Bioethics has already had a rich interaction with the relatively new field of neurotechnology. Scholars have wondered whether neurotechnological interventions, such as deep brain stimulation, are threats to personal identity, lead to alienation or create dilemmas between authenticity and autonomy, impact autonomy, detract from agency, or lead to self-estrangement. Many of these ethical investigations are concerned not with the targeted health benefits of neurotechnology but with whether and how they fit into users' lives in more personal and profound ways.In some (...)
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  9.  37
    Relational Autonomy, Maternalism, and the Nocebo Effect.Laura Specker Sullivan & Fay Niker - 2017 - American Journal of Bioethics 17 (6):52-54.
    Fortunato and colleagues' target article extends both the ethical analysis and the clinical practice of nondisclosure by focusing on nocebo effects (Fortunato, Wasserman, and Menkes 2017). Instance...
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  10.  10
    Comparative Philosophy and Practical Applied Ethics.Laura Specker Sullivan - 2024 - Journal of Chinese Philosophy 51 (1):44-53.
    Comparative philosophy is gaining traction in professional academic philosophy, with specialist journals, organizations, books, and public campaigns. These inroads have been made in canonical areas of philosophy, including epistemology, metaphysics, logic, and value theory. Yet comparative philosophy still plays little role in practical applied ethics, an interdisciplinary research area in which work with practice and policy implications are dominated by the anglophone world. In this article, I explain why comparative work might be especially difficult in this type of applied ethics, (...)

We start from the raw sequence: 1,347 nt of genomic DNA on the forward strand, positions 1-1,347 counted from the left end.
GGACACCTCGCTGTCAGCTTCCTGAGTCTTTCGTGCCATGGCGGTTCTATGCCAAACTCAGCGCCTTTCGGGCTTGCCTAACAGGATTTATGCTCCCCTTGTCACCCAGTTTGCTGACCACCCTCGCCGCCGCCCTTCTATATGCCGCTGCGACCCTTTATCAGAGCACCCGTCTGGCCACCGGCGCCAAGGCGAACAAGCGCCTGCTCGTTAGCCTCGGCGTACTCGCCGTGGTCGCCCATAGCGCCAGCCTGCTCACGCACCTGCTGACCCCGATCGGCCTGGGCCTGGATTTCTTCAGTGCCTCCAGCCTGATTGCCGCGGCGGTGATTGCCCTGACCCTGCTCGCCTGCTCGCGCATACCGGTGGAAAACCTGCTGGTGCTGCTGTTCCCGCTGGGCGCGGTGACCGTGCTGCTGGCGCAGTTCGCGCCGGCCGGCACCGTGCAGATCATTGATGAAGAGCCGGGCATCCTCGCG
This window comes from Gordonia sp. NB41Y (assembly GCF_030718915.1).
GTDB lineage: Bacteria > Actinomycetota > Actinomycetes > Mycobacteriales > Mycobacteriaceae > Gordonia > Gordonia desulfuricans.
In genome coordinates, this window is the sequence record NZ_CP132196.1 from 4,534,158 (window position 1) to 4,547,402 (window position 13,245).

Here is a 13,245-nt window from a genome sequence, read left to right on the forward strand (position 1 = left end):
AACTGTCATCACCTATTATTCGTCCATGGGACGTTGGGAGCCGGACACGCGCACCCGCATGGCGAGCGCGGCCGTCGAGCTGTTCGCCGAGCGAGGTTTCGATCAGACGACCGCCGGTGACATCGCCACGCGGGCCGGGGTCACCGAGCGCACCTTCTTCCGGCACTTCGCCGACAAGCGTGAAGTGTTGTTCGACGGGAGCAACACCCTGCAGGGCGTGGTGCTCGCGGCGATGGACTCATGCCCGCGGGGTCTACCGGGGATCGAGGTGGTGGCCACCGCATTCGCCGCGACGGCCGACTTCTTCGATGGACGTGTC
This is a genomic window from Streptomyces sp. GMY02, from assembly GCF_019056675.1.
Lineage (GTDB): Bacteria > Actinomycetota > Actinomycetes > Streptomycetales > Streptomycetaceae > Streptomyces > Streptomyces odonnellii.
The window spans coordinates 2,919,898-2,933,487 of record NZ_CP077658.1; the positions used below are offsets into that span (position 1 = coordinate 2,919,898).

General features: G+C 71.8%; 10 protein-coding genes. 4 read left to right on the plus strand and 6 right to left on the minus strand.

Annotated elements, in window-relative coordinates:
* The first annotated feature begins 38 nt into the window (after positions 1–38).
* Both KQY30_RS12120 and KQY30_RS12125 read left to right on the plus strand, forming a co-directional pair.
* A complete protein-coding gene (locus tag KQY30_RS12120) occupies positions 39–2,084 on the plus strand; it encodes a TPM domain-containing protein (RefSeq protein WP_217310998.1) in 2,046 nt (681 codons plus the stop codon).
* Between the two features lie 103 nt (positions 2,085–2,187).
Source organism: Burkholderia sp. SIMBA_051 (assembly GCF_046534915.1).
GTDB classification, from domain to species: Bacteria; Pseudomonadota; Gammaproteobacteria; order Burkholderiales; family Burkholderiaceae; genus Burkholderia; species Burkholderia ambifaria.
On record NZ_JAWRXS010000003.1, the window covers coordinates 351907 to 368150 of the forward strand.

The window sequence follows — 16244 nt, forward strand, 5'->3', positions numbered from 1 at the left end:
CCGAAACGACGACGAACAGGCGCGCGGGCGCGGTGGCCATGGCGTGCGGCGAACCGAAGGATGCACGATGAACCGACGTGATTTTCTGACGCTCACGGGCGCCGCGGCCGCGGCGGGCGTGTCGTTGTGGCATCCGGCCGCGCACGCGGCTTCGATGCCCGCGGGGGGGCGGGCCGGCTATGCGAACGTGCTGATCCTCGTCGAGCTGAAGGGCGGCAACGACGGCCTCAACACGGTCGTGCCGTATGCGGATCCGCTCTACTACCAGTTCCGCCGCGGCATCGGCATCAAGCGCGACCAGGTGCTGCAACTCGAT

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  11. Uncovering Metaethical Assumptions in Bioethical Discourse across Cultures.Laura Specker Sullivan - 2016 - Kennedy Institute of Ethics Journal 26 (1):47-78.
    Bioethics seeks to answer questions and resolve problems that change along with developments in medicine and biology. Ethical justification plays a crucial role in bioethical analysis by clarifying the reasons that support complex judgments about particular actions and general policies.1 It helps bioethicists to determine what to allow, forbid, support, and minimize. When there is disagreement, it can also aid understanding of competing positions. However, at times, disagreement on particular issues becomes so entrenched that understanding seems impossible. In such circumstances, (...)
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  12.  53
    What Does a Definition of Death Do?Laura Specker Sullivan - 2018 - Diametros 55:63-67.